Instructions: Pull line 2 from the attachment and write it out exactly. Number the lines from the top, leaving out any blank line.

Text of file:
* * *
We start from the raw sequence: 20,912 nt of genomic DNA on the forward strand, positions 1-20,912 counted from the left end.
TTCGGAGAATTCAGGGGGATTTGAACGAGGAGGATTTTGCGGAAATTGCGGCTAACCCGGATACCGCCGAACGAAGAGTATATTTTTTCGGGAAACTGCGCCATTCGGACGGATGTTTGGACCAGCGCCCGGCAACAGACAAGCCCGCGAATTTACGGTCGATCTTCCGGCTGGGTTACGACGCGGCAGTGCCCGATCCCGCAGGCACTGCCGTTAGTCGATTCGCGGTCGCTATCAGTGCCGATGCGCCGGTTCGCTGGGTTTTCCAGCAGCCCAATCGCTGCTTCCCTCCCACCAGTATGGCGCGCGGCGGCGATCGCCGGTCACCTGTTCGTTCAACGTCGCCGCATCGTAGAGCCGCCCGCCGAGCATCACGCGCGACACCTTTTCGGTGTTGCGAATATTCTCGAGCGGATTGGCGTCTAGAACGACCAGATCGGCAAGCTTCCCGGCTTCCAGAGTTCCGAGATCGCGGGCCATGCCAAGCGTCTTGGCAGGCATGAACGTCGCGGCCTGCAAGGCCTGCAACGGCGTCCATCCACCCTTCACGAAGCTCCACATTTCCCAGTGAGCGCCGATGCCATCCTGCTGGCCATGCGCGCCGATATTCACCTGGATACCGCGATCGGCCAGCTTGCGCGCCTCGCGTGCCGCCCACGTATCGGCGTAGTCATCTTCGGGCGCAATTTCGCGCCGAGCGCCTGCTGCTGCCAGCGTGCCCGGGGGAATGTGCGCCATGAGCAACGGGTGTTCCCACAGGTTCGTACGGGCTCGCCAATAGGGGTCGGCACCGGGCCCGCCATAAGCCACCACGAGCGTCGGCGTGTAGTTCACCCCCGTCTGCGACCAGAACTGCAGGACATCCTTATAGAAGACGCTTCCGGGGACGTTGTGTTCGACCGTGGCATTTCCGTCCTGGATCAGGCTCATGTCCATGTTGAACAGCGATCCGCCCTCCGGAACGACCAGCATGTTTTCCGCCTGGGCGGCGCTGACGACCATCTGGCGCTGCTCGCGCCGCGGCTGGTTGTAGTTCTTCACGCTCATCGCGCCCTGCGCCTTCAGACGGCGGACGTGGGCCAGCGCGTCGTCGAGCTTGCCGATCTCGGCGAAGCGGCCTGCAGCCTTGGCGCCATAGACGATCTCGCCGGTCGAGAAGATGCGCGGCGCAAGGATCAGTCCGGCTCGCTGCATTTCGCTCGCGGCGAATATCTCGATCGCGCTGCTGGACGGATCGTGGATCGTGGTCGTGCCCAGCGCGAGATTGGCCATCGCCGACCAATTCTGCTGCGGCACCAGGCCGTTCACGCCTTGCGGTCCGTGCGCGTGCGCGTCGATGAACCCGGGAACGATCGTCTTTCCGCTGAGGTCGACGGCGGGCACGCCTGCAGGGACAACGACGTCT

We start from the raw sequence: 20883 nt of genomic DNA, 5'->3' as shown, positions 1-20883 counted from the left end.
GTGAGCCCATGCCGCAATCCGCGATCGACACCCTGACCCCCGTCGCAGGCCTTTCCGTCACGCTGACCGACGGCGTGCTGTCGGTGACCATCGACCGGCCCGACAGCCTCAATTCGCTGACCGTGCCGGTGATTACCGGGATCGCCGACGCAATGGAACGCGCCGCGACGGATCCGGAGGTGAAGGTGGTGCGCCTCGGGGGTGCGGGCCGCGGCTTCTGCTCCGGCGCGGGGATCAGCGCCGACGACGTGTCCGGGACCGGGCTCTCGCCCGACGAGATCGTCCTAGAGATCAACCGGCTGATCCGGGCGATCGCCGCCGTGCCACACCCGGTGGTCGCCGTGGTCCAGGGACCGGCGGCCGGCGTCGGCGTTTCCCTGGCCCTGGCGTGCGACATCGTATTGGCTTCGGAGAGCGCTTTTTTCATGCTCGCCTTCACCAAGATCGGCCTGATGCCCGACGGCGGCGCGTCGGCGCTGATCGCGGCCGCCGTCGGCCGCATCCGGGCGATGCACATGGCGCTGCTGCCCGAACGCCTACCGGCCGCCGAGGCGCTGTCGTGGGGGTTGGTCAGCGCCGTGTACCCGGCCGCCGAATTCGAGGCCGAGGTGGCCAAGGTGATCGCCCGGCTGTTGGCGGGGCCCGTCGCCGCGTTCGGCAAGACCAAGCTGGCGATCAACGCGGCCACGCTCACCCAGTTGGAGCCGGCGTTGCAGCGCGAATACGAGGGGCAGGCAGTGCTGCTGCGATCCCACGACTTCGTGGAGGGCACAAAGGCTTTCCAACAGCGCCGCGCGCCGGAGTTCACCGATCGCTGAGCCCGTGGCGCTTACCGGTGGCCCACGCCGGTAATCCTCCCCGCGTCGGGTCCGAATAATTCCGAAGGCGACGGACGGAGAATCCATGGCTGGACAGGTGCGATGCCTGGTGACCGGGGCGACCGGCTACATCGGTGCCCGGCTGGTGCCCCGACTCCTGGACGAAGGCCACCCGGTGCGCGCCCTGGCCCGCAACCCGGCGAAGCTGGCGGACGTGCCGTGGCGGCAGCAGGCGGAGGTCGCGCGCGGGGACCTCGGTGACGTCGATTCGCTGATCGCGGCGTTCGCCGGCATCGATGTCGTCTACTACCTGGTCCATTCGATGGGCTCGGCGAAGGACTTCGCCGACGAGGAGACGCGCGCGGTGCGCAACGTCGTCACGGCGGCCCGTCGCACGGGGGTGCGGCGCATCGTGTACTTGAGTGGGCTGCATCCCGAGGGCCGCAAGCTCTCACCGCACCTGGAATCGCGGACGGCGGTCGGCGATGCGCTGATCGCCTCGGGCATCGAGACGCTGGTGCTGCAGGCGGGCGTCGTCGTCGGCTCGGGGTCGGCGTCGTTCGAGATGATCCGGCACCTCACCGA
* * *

TTCGGAGAATTCAGGGGGATTTGAACGAGGAGGATTTTGCGGAAATTGCGGCTAACCCGGATACCGCCGAACGAAGAGTATATTTTTTCGGGAAACTGCGCCATTCGGACGGATGTTTGGACCAGCGCCCGGCAACAGACAAGCCCGCGAATTTACGGTCGATCTTCCGGCTGGGTTACGACGCGGCAGTGCCCGATCCCGCAGGCACTGCCGTTAGTCGATTCGCGGTCGCTATCAGTGCCGATGCGCCGGTTCGCTGGGTTTTCCAGCAGCCCAATCGCTGCTTCCCTCCCACCAGTATGGCGCGCGGCGGCGATCGCCGGTCACCTGTTCGTTCAACGTCGCCGCATCGTAGAGCCGCCCGCCGAGCATCACGCGCGACACCTTTTCGGTGTTGCGAATATTCTCGAGCGGATTGGCGTCTAGAACGACCAGATCGGCAAGCTTCCCGGCTTCCAGAGTTCCGAGATCGCGGGCCATGCCAAGCGTCTTGGCAGGCATGAACGTCGCGGCCTGCAAGGCCTGCAACGGCGTCCATCCACCCTTCACGAAGCTCCACATTTCCCAGTGAGCGCCGATGCCATCCTGCTGGCCATGCGCGCCGATATTCACCTGGATACCGCGATCGGCCAGCTTGCGCGCCTCGCGTGCCGCCCACGTATCGGCGTAGTCATCTTCGGGCGCAATTTCGCGCCGAGCGCCTGCTGCTGCCAGCGTGCCCGGGGGAATGTGCGCCATGAGCAACGGGTGTTCCCACAGGTTCGTACGGGCTCGCCAATAGGGGTCGGCACCGGGCCCGCCATAAGCCACCACGAGCGTCGGCGTGTAGTTCACCCCCGTCTGCGACCAGAACTGCAGGACATCCTTATAGAAGACGCTTCCGGGGACGTTGTGTTCGACCGTGGCATTTCCGTCCTGGATCAGGCTCATGTCCATGTTGAACAGCGATCCGCCCTCCGGAACGACCAGCATGTTTTCCGCCTGGGCGGCGCTGACGACCATCTGGCGCTGCTCGCGCCGCGGCTGGTTGTAGTTCTTCACGCTCATCGCGCCCTGCGCCTTCAGACGGCGGACGTGGGCCAGCGCGTCGTCGAGCTTGCCGATCTCGGCGAAGCGGCCTGCAGCCTTGGCGCCATAGACGATCTCGCCGGTCGAGAAGATGCGCGGCGCAAGGATCAGTCCGGCTCGCTGCATTTCGCTCGCGGCGAATATCTCGATCGCGCTGCTGGACGGATCGTGGATCGTGGTCGTGCCCAGCGCGAGATTGGCCATCGCCGACCAATTCTGCTGCGGCACCAGGCCGTTCACGCCTTGCGGTCCGTGCGCGTGCGCGTCGATGAACCCGGGAACGATCGTCTTTCCGCTGAGGTCGACGGCGGGCACGCCTGCAGGGACAACGACGTCT